“Imperium”: To See or Nazi

by Hunter Lanier on August 24, 2016 in Entertainment, Film,
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In the annals of movie villains, there are two who stand out above the rest—the “great whites”: sharks and Nazis. They’re fool-proof foils, because they’re innately dangerous, relentless and unlikable. “Imperium” tackles the latter, although of the neo-Nazi variety, who are nearly identical to their predecessors, just not as well dressed. 

Starting off at a very naive stage in his career, Nate is forced to challenge his own beliefs. Courtesy photos
Starting off at a very naive stage in his career, Nate is forced to challenge his own beliefs. Courtesy photos

We come to know this group through the eyes of Nate Foster (Daniel Radcliffe), an introverted cop who spends his evenings alone, reading and eating dinner at the same time; at work, he’s the brain who gets bullied by the muscles. In other words, he’s the last guy you’d want feigning ignorance. Nonetheless, one of his higher-ups (Toni Collette) sees something in him, and convinces Nate to go undercover as a skinhead when hints of a neo-Nazi terrorist attack begin to surface. After shaving his head—the opposite of “Serpico”—Nate dives headfirst into the underworld of white supremacy. After making a few friends, Nate is invited to a block party, where homely, middle-aged women serve cupcakes with a smile. It’s almost normal, until you notice the icing on the cupcakes make out a swastika.

On a base level, the movie is a gripping thriller. It pulls from the same bag of tricks that we’ve seen in previous undercover cop films, such as tense, drawn-out sequences of paranoia, brought on by the possibly of being exposed. As familiar as it may feel at times, the film’s sufficiently well-acted and directed so that it never bothered me. Plus, we very seldom see films centered on neo-Nazis, as it’s hard to get the audience to feel for them. The mafia kills people, sure, but they don’t discriminate.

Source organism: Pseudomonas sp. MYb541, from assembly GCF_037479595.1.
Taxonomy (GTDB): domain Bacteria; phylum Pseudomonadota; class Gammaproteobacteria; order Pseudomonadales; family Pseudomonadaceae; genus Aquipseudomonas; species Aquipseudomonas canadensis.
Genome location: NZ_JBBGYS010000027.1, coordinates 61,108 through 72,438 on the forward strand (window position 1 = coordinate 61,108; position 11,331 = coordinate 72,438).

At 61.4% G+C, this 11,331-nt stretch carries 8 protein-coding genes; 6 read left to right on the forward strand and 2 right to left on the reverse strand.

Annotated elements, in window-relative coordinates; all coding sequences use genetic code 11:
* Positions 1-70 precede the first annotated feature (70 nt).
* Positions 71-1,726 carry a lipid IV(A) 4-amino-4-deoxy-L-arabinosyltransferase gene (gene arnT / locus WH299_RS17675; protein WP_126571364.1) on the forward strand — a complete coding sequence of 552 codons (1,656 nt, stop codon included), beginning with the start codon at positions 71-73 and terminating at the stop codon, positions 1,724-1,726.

As the plot thickens, the intensity only amplifies the story.
As the plot thickens, the intensity only amplifies the story.

While the reason for the infiltration is to hinder a possible plan to irradiate the city’s water supply–sounds like a job for Batman, if you ask me–the real reason comes from a writer’s perspective: to plant a virtuous outcast into a group of malicious outcasts and see what makes them tick. One of the members of the “cause” discloses that his parents were extreme left-wingers–his current station in life is obviously his backwards way of rebelling. Another member is just a lanky kid–clearly the result of bullying, not unlike Nate–looking to find strength in numbers. They’re not the embodiment of evil, but lost, misled or otherwise brainwashed.

In his ongoing struggle to shake the image of near-sighted wizard, Daniel Radcliffe conjures up an excellent, multi-layered performance. As both a mild-mannered FBI agent and a touchy skinhead, Radcliffe expertly portrays the duality of Nate Foster. In many ways, the film is just as much about understanding Nate as it is about understanding the neo-Nazis.

Almost having his cover blown, a skinhead confronts Nate on his jeans, which happen to be Levis—the product of Levi Strauss, a Jewish man—a major faux-pas in the neo-Nazi realm. It had never occurred to me until this moment how limiting the life of a neo-Nazi must be. To never watch “Seinfeld,” listen to Hendrix or go broke in a Baskin-Robbins–what quality of life is this? No wonder they’re so angry. 

3.5 out of 5 stars

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